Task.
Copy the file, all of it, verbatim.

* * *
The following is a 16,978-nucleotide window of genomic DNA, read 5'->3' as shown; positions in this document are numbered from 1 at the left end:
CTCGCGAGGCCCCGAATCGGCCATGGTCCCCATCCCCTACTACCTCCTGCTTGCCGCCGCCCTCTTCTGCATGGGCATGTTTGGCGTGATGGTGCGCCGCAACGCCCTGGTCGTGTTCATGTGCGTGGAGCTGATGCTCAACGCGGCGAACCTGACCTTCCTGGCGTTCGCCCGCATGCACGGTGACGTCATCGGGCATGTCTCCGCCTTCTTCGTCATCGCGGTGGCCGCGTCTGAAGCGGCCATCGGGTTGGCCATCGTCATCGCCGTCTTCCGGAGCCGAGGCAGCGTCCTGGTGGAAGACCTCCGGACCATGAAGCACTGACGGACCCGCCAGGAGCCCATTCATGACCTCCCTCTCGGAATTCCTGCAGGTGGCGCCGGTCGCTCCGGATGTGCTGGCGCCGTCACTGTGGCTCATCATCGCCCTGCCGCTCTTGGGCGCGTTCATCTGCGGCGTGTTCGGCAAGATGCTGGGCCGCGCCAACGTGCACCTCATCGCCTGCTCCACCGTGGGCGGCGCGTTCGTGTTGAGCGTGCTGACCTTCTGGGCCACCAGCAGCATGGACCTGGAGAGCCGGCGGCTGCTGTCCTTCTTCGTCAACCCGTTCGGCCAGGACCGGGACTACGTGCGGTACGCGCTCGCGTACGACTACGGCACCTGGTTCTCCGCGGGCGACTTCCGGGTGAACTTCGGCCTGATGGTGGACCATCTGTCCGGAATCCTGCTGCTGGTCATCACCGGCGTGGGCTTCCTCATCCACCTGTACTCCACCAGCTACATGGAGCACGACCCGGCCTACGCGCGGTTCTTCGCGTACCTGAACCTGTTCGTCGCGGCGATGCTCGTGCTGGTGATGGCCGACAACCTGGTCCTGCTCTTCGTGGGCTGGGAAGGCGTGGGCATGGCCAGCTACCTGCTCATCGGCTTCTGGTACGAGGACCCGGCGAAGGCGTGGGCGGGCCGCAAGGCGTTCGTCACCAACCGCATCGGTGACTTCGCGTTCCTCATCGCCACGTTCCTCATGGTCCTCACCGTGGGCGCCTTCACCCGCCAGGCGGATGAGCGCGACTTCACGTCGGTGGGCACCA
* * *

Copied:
The following is a 16,978-nucleotide window of genomic DNA, read 5'->3' as shown; positions in this document are numbered from 1 at the left end:
CTCGCGAGGCCCCGAATCGGCCATGGTCCCCATCCCCTACTACCTCCTGCTTGCCGCCGCCCTCTTCTGCATGGGCATGTTTGGCGTGATGGTGCGCCGCAACGCCCTGGTCGTGTTCATGTGCGTGGAGCTGATGCTCAACGCGGCGAACCTGACCTTCCTGGCGTTCGCCCGCATGCACGGTGACGTCATCGGGCATGTCTCCGCCTTCTTCGTCATCGCGGTGGCCGCGTCTGAAGCGGCCATCGGGTTGGCCATCGTCATCGCCGTCTTCCGGAGCCGAGGCAGCGTCCTGGTGGAAGACCTCCGGACCATGAAGCACTGACGGACCCGCCAGGAGCCCATTCATGACCTCCCTCTCGGAATTCCTGCAGGTGGCGCCGGTCGCTCCGGATGTGCTGGCGCCGTCACTGTGGCTCATCATCGCCCTGCCGCTCTTGGGCGCGTTCATCTGCGGCGTGTTCGGCAAGATGCTGGGCCGCGCCAACGTGCACCTCATCGCCTGCTCCACCGTGGGCGGCGCGTTCGTGTTGAGCGTGCTGACCTTCTGGGCCACCAGCAGCATGGACCTGGAGAGCCGGCGGCTGCTGTCCTTCTTCGTCAACCCGTTCGGCCAGGACCGGGACTACGTGCGGTACGCGCTCGCGTACGACTACGGCACCTGGTTCTCCGCGGGCGACTTCCGGGTGAACTTCGGCCTGATGGTGGACCATCTGTCCGGAATCCTGCTGCTGGTCATCACCGGCGTGGGCTTCCTCATCCACCTGTACTCCACCAGCTACATGGAGCACGACCCGGCCTACGCGCGGTTCTTCGCGTACCTGAACCTGTTCGTCGCGGCGATGCTCGTGCTGGTGATGGCCGACAACCTGGTCCTGCTCTTCGTGGGCTGGGAAGGCGTGGGCATGGCCAGCTACCTGCTCATCGGCTTCTGGTACGAGGACCCGGCGAAGGCGTGGGCGGGCCGCAAGGCGTTCGTCACCAACCGCATCGGTGACTTCGCGTTCCTCATCGCCACGTTCCTCATGGTCCTCACCGTGGGCGCCTTCACCCGCCAGGCGGATGAGCGCGACTTCACGTCGGTGGGCACCA